Where We're At Wednesday with Rachel

I have known so much love in my life.

That’s a fact.

It’s a fact I know well and still struggle to grasp onto at nearly thirty years of age.


There’s this quote that I love from The Hunger Games series. Forgive me if you’re not a fan—but there’s a special place in my heart for Katniss Everdeen so maybe just try to follow along.

When Haymitch is helping Katniss prepare for the fight of her life, he tells her time and time again,

“Eyes on the forest not on the trees.”

Of course we’ve all heard sayings that sort of carry the same meaning. Try to look at the big picture rather than zooming in on the little details. It’s all about perspective.

Last year in Mexico, I asked my seventh grade Bible students to tell me their absolute favorite food. Ironically, one of them said Lasagna. I told him then to imagine a giant garden filled with trees with all sorts of delicious food on them. Right in the middle, there’s a lasagna tree. All around are trees that contain all of the necessary ingredients to make lasagna. He’s not supposed to eat off of that lasagna tree. I asked him if he would. Of course he gasped and told me no.

“Yes you would.” I told him with a smirk and an eyebrow raise. “And so would I. We all would.”

See the only reason we cringe at the thought of that sort of disobedience is because hindsight is 20/20. We know the results of that sin and all of the repercussions—we know them so well—and we love to think that we would never. That somehow we are stronger or wiser or above Eve and her husband Adam. We’re not. We’re the same.

I’m sure by now you’re lost and wondering how I’m ever going to pull this all together (me too a little bit.) I’m at least going to try.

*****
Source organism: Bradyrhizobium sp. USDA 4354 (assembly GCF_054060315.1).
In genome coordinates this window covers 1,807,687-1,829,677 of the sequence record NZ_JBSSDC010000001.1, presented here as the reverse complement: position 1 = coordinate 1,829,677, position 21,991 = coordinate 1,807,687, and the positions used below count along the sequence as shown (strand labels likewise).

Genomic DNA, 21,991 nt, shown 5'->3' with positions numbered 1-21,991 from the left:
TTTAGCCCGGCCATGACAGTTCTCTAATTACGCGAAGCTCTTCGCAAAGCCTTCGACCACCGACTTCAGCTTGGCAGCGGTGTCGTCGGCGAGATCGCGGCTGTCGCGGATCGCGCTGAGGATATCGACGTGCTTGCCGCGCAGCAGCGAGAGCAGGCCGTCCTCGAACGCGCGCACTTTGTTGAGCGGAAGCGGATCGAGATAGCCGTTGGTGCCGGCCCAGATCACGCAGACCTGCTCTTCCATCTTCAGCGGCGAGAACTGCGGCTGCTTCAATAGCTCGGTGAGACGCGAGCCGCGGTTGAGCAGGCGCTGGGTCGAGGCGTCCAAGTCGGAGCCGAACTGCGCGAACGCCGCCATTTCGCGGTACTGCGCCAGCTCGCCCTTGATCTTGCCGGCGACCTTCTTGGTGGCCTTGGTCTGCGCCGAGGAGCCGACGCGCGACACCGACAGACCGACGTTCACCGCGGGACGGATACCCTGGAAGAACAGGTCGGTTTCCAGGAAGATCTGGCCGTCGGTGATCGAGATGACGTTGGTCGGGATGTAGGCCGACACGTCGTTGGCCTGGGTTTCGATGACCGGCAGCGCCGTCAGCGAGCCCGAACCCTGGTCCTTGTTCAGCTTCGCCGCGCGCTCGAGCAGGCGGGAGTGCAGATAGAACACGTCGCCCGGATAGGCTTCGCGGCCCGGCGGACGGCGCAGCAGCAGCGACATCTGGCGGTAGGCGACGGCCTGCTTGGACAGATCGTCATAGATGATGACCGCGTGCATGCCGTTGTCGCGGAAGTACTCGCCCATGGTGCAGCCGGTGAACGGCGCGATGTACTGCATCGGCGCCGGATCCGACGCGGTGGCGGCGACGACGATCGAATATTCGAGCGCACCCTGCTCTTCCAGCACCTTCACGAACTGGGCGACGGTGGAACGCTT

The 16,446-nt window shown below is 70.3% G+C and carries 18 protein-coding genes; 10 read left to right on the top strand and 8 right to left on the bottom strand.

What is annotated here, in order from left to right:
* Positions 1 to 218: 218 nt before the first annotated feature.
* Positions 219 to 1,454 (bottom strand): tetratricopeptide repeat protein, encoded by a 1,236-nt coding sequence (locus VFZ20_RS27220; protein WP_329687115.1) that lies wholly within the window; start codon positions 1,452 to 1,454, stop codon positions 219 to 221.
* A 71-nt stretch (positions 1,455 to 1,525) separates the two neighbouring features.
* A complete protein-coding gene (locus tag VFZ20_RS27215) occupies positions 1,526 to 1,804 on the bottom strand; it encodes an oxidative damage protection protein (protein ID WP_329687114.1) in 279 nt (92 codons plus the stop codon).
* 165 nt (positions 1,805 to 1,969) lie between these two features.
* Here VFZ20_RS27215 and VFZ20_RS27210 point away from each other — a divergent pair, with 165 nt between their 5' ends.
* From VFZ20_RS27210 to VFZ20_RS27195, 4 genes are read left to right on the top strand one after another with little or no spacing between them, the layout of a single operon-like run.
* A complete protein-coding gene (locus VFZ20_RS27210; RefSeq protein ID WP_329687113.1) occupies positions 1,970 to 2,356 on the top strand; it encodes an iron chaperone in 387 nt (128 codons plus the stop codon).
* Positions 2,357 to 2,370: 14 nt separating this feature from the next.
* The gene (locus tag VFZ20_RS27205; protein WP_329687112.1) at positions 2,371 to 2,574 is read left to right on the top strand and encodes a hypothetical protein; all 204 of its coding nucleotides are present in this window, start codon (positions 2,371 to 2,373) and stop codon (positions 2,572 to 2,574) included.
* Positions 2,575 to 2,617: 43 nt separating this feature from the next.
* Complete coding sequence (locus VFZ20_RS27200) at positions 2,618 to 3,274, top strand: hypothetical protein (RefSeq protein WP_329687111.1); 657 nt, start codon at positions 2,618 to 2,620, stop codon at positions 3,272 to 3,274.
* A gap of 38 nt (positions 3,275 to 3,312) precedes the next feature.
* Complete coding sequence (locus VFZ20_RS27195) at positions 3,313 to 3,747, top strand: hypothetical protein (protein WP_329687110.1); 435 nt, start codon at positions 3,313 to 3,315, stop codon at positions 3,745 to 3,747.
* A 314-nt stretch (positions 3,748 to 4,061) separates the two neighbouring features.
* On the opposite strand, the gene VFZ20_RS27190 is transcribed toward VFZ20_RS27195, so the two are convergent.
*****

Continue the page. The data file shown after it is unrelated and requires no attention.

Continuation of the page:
I think sometimes we’re hard on Eve. How could she be so weak and foolish—why did she have to go for that tree when there were so many others to choose from?

I’ll tell you why. Because Satan had already got her to question God’s goodness. She was already doubting what God said and who He was. She was not convinced that God wasn’t holding out on her by keeping her from that tree—He must be and so He must be less kind and generous and good than she had known.

Sound like anyone you know? I confess it sounds exactly like me all too often.

Here I am. So many good things and wonderful people in my life—so much love—always provided for in every way—so much to be grateful for, and somehow, all I can pay attention to and think about and focus on is what I don’t have. And what’s worse, it leaves me questioning God’s goodness and wondering if He is who I thought He was all along.

It’s not an easy task, but over and over again I’ve got to remind myself to get my eyes off of the trees and onto the forest. To see the big picture and get some perspective. My perspective feels so valid and real and justified, but more often than not, it needs some tweaking.

I’ll be honest with you. This thought has been on my heart for the last couple of days. I keep circling around to it as I’m currently facing another perspective crisis. But there have been several temper tantrums in between. Some sassiness and angry rants to friends and to God. There have been tears. Sad tears and confused tears and angry tears and hard questions.

But I keep coming back to that quote. That there is so much more than what my vision is zoomed in on. This is only one tree out of so many creating a forest of God’s goodness and generosity in my life!

The truth is, perspective shift is hard and constant work. It doesn’t happen overnight and it’s not a one time occurrence. It takes time to see things the way that God does and it's something we’ll never stop learning!

Here are a couple of passages that I come back to time and time again that always seem to help me gain me forest perspective:

Lamentations 3 (all of it) I’ll let you dig in to that one yourself because it’s a lot! Essentially Jeremiah’s prayer here (direct conversation with God) shows us that even when it seems we have no reason to hope or to believe that God is all He says He is, His word and His character are more than we need to do so. 

And I’ll leave you with this—

“I don’t think the way you think.
The way you work isn’t the way I work.”
“For as the sky soars high above earth,
so the way I work surpasses the way you work,
and the way I think is beyond the way you think.”
Isaiah 55:8-9

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